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 July 2, 2020  

Disruption 2020: Unlocked Insights Part 1 - Macro Takeaways

Colliers Capital Markets advisors have their fingers on the pulse of the market. From conversations with buyers, sellers, capital sources, occupiers and other market participants, they are connecting the dots. We sat down with several of our advisors to better understand the trends they’re hearing about and seeing in the market today. Below are several takeaways and recurrent themes.

CM_Unlocked Insights_macro takeaways

  • Global institutions are focused on the need to deploy capital and are beginning to behave and price in a pre-COVID-19 manner. They are focused on yield durability.

  • It’s all about the debt markets today; they’re priming the transaction pump.

    • Money center banks are not as active, but local and regional banks have stepped into the void, though they’ve focused on lower-dollar loans. Life companies are coming back and have money to put out the door.

    • Stabilizing the CMBS, floating-rate and debt-fund markets is key.

    • Debt funds are not lending as they once did — warehouse lines are getting called, hampering their ability to function in the marketplace.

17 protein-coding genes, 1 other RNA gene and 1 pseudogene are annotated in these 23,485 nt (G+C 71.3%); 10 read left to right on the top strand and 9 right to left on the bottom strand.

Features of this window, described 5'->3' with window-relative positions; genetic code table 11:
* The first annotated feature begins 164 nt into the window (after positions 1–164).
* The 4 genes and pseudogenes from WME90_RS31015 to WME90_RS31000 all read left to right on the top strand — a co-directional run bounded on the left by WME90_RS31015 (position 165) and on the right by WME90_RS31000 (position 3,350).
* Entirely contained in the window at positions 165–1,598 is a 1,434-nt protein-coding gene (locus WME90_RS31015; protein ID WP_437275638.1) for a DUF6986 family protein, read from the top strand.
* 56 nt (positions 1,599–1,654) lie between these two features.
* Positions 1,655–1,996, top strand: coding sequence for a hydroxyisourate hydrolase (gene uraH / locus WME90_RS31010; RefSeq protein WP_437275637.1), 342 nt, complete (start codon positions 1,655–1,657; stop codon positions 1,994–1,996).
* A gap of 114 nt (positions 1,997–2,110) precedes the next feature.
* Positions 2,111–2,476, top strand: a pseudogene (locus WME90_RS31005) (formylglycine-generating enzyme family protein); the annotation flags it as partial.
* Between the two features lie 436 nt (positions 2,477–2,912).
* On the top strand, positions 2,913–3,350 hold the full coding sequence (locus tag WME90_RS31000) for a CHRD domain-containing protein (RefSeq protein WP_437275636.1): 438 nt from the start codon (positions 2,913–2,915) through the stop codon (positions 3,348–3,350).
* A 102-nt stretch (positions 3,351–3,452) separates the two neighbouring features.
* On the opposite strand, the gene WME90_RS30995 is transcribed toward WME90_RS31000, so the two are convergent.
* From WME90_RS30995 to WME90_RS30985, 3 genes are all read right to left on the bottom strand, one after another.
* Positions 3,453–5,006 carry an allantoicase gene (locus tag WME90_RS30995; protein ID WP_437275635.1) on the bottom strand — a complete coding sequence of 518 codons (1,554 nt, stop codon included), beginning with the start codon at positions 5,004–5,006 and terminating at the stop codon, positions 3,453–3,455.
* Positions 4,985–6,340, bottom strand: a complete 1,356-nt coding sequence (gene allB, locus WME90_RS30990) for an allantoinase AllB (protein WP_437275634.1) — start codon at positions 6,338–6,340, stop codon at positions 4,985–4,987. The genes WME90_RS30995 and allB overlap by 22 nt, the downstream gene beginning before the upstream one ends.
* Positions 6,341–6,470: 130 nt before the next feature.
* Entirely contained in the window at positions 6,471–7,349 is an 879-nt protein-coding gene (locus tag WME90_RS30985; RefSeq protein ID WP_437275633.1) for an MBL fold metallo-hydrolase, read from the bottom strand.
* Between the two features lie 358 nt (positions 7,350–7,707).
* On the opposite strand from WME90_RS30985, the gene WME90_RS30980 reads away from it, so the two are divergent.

• A higher degree of scrutiny (from lenders and investment committees) of associated assumptions, especially rent rolls, rent levels, rent growth and assessment of tenancy has almost become a forensic exercise. It is no longer about the capitalization rate.

  • The highest bidder in the past was often the highly levered buyer; that buyer is at a disadvantage today.

  • Core product capitalization rates may go lower than they were at pre-COVID-19 levels due to the ongoing low-interest-rate environment, but may rise during this near-term uncertainty.

  • Wider variance in value-add pricing is likely to be driven by uncertainty on rents, tenant demand, downtime and COVID-19-related tenant improvement costs.

  • Buyers are looking, but few are acting. Many want distress, which will take time to manifest.

  • Private buyers, such as high-net-worth individuals and family offices, are the main game in town — institutional money that has driven urban markets has been frozen, but is starting to thaw.

  • Certain sectors and companies within corporate America will look to monetize their real estate via sale/leaseback or disposing of excess space to stabilize balance sheets.

  • There is more comfort in the market. More deals will be brought out after Independence Day.


Aaron Jodka
Managing Director, Research & Client Services
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